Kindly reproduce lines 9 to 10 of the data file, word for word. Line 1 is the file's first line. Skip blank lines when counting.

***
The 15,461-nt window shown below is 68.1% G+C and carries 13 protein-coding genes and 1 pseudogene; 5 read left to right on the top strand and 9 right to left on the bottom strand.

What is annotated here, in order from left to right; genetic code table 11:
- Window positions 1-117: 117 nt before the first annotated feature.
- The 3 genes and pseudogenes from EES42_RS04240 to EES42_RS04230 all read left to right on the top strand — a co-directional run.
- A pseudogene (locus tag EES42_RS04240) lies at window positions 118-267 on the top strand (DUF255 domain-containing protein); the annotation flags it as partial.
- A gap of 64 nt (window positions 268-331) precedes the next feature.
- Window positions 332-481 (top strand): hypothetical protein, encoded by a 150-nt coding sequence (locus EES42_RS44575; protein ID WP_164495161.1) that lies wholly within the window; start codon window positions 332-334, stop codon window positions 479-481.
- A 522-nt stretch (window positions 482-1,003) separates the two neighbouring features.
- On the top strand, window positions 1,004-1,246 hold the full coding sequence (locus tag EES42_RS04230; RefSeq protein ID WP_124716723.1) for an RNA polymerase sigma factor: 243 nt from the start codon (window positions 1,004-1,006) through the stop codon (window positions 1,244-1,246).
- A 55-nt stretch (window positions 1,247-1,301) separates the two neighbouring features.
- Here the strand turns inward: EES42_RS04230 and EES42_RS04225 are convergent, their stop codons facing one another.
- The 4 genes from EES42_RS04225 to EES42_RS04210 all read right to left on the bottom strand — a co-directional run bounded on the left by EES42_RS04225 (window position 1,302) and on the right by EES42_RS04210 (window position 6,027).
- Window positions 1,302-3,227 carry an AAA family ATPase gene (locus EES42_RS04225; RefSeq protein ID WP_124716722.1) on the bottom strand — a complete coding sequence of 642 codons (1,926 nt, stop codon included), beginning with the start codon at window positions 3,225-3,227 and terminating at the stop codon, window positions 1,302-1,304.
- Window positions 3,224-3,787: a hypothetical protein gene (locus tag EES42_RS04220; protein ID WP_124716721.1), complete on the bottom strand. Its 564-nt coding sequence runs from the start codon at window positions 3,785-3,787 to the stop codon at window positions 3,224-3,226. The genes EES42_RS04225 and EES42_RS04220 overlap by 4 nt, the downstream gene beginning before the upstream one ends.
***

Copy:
- On the top strand, window positions 1,004-1,246 hold the full coding sequence (locus tag EES42_RS04230; RefSeq protein ID WP_124716723.1) for an RNA polymerase sigma factor: 243 nt from the start codon (window positions 1,004-1,006) through the stop codon (window positions 1,244-1,246).
- A 55-nt stretch (window positions 1,247-1,301) separates the two neighbouring features.